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The semester is over! Hooray! And it ended on a high note: my professor left me the most positive review yet of my last story. I’m feeling bold enough to consider submitting it for publication once I put in a few more edits. It’s nice to end the semester with a dash of bravery.

What makes the jolt of self-confidence particularly welcome is that this winter break I will be preparing my manuscript. This past semester gave me a much stronger feeling for what people notice most in my writing and what I might like to highlight, but I’m looking at at least one more pass on every story I’ve lined up. I don’t want the break to slip away from me, so here is my Revision Plan, a guide to help me make the most of my time and relax over the holidays, too:

how i write

  1. Count stories. Count days/weeks. Plan accordingly. Know when to move on to a new story that needs attention instead of picking endlessly at one.
  2. Start by identifying the issues. Note the most common critiques or the areas I see as most in need of revision to avoid wasting time wondering where to start.
  3. Focus on the big stuff first. Minor language edits are easy enough to sneak in at the last minute than character development, a shift in pacing, new dialogue, or even additional scenes.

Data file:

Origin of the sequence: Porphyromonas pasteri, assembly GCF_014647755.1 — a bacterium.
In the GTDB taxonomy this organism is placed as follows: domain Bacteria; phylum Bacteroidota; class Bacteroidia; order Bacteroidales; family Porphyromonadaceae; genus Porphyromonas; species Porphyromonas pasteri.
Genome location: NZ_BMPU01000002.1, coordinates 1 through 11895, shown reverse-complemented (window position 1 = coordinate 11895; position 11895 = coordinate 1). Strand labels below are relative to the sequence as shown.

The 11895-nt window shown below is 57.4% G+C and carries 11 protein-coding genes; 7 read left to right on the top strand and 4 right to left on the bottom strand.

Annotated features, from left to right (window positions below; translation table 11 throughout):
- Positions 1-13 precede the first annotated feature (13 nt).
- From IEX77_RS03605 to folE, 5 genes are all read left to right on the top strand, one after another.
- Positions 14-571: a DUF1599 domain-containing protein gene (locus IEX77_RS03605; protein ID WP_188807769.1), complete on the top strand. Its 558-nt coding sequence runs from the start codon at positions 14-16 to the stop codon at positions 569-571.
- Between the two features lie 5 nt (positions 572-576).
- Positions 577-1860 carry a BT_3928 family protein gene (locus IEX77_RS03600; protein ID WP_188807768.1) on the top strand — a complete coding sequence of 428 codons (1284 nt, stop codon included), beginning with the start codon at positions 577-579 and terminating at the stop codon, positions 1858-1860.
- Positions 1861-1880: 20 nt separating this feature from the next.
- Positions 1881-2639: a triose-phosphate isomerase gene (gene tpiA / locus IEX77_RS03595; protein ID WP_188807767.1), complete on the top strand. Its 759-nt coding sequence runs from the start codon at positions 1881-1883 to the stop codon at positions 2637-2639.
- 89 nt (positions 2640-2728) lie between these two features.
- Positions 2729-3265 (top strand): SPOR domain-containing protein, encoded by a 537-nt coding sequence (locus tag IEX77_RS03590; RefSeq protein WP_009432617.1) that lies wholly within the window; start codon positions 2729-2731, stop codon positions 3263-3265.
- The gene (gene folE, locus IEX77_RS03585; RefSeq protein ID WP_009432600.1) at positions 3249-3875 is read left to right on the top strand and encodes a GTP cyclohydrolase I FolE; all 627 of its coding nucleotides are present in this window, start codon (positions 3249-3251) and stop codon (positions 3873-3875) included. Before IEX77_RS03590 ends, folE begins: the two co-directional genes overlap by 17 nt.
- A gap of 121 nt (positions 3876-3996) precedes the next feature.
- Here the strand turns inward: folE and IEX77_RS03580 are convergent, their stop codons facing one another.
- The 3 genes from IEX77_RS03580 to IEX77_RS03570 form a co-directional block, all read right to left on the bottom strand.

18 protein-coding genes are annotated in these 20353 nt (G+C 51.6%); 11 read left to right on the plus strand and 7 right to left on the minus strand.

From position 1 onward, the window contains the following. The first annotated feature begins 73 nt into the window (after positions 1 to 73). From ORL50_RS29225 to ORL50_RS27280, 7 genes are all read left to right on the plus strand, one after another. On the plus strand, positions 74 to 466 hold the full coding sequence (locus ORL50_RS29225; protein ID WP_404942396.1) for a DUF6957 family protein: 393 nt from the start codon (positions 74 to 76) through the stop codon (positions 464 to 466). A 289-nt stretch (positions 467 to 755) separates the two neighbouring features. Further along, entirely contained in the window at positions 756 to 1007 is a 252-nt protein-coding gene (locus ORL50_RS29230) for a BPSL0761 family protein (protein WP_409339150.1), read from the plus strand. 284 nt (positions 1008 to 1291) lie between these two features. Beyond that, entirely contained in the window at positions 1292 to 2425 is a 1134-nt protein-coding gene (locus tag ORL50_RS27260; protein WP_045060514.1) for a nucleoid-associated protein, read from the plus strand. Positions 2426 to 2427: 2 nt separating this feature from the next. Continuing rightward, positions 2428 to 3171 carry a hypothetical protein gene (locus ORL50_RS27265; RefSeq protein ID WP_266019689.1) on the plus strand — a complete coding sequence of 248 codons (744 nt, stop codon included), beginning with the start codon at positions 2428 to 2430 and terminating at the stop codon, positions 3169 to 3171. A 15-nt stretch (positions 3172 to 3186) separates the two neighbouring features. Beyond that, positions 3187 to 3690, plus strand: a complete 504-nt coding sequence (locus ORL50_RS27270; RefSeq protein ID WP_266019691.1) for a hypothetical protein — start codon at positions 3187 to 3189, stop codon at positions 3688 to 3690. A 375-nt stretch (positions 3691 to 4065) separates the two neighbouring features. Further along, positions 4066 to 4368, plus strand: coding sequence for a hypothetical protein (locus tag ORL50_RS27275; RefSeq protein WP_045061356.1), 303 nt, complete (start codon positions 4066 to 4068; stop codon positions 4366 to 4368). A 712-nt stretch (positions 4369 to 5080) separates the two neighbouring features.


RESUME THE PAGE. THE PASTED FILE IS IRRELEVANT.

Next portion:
4. Spread work out over multiple sessions. I usually get more done in three 30-minute sessions than one 90-minute slog. It helps me to think about the story and come to a more creative solution to a problem during my “off” time and keeps me feeling more focused and relaxed while I’m in front of the screen.
  5. Put in as many days as possible. Ten minutes spent fixing a paragraph means now I have a fixed paragraph. It’s still worth it.
  6. Keep a positive outlook. However tough this project is, I’m working toward my first book, and that’s something to celebrate! Just try to save most of the congratulatory wine sipping for after the night’s editing is done…
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